MG: The very next thing you'll see from me: Choice of the Deathless, a choose-your-own-path type adventure game set in the world of the Craft Sequence. Be the necromantic lawyer you've always wanted to be! Alternate subtitle: business can be murder. More sorcery, more boardroom politics, more pinstriped suits, more demons, and more billable hours. Coming in December!
Beyond that, we have Full Fathom Five, the next book in the Craft Sequence, due out in July 2014. Offshore banking, artificial "gods", slam poetry, golems, and the return of some familiar faces from Three Parts Dead and Two Serpents Rise. It'll be fun. Also a bit heartwrenching.
Later in 2014 (at least that's the plan!), I have a non-Craft Sequence sort of crazy space opera-like thing, and after that, well, let me hold some surprises for the future!
Here are your links to Max's novels:
THREE PARTS DEAD
TWO SERPENTS RISE
Dresediel Lex--desert city of 16 million--is dependent on reservoirs to provide its citizens with water, so when a demon infests a crucial supply it's Caleb who's sent to solve the problem. While there Caleb stumbles across the wild Mal, a cliff runner in the wrong place at the wrong time who escapes before he can question her. Could she have witnessed the arrival of the demon or was her presence more nefarious?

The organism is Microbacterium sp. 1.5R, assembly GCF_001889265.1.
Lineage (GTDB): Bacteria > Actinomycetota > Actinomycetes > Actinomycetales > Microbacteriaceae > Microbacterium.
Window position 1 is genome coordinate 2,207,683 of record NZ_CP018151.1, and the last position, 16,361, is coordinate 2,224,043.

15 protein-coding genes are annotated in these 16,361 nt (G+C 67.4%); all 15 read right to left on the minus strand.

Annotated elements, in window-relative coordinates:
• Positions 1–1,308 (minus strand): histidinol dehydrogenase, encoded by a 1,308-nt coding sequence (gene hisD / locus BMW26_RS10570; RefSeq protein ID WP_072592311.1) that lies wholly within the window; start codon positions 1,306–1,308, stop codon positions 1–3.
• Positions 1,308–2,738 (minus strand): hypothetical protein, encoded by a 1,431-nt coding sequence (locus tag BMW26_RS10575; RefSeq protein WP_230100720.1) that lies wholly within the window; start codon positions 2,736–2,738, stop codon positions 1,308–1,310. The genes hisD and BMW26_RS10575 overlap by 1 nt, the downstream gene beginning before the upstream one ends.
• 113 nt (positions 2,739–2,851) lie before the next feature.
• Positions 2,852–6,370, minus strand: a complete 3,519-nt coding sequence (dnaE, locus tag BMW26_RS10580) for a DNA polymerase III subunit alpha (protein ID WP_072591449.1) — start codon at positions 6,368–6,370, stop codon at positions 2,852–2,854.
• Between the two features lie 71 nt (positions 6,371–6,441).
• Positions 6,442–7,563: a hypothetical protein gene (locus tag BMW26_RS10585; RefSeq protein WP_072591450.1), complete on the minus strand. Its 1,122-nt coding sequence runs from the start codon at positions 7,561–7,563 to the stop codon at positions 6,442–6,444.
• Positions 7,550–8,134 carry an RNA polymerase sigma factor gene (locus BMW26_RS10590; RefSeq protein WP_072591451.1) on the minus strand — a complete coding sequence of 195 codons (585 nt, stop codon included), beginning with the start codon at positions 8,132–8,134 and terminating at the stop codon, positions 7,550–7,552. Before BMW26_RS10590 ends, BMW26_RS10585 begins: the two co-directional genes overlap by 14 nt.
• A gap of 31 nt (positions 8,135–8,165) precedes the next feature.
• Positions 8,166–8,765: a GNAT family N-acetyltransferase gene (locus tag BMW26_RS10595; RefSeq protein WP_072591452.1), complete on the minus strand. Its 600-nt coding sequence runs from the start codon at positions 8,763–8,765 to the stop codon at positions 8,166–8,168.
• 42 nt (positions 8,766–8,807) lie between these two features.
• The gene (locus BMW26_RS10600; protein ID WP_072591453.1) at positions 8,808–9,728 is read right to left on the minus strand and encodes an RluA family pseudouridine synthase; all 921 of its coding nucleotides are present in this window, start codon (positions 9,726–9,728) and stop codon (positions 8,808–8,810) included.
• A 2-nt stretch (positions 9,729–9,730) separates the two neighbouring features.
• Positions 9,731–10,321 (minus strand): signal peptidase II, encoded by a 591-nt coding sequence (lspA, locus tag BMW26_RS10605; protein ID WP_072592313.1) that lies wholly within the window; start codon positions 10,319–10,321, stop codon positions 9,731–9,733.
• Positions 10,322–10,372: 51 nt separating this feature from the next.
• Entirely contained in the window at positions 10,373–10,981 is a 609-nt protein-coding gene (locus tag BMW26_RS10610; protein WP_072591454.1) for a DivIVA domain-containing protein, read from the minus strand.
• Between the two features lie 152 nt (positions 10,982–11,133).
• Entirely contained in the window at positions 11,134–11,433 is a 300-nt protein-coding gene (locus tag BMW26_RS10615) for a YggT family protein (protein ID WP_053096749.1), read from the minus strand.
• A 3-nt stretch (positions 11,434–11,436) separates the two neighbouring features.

When Caleb reports his findings to his boss, the King in Red (skeletal Craftsman, owner of Red King Consolidated, de facto ruler of the city Dresediel Lex), he's also tasked with figuring out the cause of the infestation. Was it a mistake or was it intentional? Fingers point to none other than Caleb's father, the last priest of the city's old gods and leader of the True Quechal terrorists. Despite his estrangement from his father, Caleb isn't convinced it was him and decides to go looking for the missing cliff runner to find out what she saw--a task easier said than done.
What follows those dense beginning chapters of set-up reminds me of the big black pyramid that's the heart of the city of Dresediel Lex: brick by brick Gladstone's story builds in intensity until you're left gasping for air by the time you reach the top.